Improper foreclosures common, now hurting rural Virginia

This is a guest post by Amy Weiss. Amy is originally from Richmond, Virginia and is a second year law student at the University of Richmond.  She graduated from the College of William and Mary in 2007 where she studied history and anthropology.

HOME’s recent report on foreclosure problems revealed an alarming increase in the number of foreclosures when the homeowner was either in the process of negotiating loss-mitigation agreement or thought their proposed loss-modification agreement had already been approved.  An alarming 87% of housing counselors across Virginia responded that their clients had been foreclosed upon, while in the middle of a loan modification.

The results also revealed that the foreclosure crisis is deepening in rural Virginia. From 2008 – 2010 the foreclosure rate in rural Virginia more than doubled. The report also revealed that servicing errors like loss of paperwork are compounded by the quick turnaround of foreclosure in Virginia.

The housing counselors surveyed suggested the involvement of a third party mediator and better communication to prevent servicing errors would help make loss mitigation negotiations more successful.  Eliminating these types of service errors would significantly cut down on the number of Virginia families who lose their homes to foreclosures.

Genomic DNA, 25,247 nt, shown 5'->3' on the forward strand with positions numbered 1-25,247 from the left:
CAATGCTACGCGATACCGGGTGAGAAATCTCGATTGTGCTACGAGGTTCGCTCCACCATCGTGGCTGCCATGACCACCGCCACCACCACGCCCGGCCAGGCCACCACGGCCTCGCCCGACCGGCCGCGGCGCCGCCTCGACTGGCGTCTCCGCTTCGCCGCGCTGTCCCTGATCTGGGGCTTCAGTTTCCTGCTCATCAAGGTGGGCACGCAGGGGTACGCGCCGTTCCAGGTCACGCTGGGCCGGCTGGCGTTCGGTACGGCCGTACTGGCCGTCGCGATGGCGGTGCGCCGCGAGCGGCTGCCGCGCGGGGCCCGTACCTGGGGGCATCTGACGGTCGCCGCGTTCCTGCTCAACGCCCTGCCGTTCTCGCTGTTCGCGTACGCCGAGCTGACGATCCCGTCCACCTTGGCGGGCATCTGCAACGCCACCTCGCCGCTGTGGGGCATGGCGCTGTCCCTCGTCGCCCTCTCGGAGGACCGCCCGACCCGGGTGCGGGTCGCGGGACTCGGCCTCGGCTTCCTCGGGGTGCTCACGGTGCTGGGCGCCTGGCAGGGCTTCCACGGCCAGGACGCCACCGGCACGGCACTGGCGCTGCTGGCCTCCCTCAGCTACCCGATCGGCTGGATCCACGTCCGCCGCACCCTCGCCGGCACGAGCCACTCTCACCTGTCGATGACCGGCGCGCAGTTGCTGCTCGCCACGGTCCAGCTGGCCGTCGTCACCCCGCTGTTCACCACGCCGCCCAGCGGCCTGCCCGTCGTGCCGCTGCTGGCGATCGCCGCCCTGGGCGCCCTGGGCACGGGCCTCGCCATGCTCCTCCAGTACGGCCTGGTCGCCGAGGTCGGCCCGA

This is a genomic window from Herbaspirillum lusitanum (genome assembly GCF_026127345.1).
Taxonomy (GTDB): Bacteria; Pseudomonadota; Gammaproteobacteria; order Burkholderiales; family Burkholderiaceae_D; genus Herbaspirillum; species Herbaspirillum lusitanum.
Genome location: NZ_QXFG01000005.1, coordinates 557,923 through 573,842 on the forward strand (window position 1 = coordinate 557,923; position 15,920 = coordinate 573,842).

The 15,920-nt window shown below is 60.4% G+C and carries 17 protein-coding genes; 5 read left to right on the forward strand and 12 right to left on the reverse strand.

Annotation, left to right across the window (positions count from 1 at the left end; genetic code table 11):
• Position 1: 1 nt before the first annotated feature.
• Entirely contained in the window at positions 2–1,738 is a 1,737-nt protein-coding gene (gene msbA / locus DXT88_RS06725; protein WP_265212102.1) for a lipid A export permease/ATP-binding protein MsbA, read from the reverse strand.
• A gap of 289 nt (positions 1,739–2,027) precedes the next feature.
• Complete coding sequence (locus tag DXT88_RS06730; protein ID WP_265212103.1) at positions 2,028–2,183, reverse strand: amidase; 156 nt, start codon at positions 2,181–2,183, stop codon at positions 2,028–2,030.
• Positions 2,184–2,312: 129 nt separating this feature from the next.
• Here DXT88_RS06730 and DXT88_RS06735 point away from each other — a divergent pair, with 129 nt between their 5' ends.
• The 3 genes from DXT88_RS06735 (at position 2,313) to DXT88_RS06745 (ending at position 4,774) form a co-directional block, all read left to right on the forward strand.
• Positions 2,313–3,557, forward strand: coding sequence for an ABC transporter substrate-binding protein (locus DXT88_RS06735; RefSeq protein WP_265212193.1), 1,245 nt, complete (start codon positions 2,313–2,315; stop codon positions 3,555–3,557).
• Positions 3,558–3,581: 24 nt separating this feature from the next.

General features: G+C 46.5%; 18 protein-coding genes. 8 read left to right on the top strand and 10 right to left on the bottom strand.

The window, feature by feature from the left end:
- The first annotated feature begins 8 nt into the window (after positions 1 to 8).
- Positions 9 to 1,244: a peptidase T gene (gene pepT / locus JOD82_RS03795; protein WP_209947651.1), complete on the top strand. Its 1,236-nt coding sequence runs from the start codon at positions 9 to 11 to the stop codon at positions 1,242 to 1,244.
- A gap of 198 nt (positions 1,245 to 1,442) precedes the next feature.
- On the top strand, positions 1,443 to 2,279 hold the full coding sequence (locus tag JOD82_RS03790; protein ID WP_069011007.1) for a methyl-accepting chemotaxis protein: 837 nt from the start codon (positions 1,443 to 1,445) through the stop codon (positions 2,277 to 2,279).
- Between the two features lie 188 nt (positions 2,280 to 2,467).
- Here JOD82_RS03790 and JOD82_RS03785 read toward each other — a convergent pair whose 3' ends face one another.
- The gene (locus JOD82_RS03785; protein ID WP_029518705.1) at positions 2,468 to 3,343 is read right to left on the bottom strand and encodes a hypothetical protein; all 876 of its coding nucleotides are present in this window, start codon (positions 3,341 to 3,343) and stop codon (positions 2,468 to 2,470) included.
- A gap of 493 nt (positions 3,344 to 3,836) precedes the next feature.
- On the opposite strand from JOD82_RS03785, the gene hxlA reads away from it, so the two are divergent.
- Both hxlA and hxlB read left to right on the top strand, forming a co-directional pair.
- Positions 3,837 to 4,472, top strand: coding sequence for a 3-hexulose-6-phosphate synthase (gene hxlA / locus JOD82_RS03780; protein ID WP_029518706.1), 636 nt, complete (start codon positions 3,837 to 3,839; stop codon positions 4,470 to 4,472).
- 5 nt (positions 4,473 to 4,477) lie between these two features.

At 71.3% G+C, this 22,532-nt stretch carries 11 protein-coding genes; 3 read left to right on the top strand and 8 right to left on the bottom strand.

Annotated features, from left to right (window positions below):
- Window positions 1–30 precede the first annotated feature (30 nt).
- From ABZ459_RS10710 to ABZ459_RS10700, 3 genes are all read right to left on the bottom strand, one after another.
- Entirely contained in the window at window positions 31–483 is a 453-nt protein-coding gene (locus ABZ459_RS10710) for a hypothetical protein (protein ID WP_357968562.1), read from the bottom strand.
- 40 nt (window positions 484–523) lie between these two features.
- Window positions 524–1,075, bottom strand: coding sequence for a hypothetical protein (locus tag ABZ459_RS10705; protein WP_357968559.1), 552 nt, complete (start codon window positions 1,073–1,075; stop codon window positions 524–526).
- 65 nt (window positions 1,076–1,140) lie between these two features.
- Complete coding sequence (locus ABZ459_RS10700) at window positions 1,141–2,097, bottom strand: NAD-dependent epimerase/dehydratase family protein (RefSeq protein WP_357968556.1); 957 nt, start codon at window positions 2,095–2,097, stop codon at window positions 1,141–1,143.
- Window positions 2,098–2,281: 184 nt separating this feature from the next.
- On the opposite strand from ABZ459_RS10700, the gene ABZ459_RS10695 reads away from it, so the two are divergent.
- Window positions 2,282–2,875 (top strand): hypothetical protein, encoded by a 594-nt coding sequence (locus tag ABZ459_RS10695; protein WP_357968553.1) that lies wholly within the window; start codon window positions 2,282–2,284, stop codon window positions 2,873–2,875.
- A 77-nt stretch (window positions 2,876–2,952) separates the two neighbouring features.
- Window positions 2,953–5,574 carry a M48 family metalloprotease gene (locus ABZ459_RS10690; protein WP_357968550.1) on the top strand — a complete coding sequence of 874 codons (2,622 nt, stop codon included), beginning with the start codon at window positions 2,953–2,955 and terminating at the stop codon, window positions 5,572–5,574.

The Brookings family of Greene County, Virginia experienced firsthand the injustices of the current mortgage foreclosure process.  When Robert Brookings, husband and father of two, lost his job in 2008, he applied for modifications to the loan on his family’s home to reflect his new financial situation.  After lengthy discussions with the lender, Robert thought his requested loan modifications had been approved.

After several months of paying the modified amounts, Robert received a letter informing him the modifications had not been approved.  To avoid foreclosure, Robert would have needed to resume regular payments while paying the difference from the past several months.  Unable to afford to front that much money or hire an attorney, the Brookings family lost their home and were forced to move in with sympathetic relatives.

Much needed reform to the foreclosure process would help families like the Brookings work with their loan servicer without worrying about the servicer not honoring their agreements.  There are several bills in the General Assembly that would help paying Virginia property owners from losing their homes.

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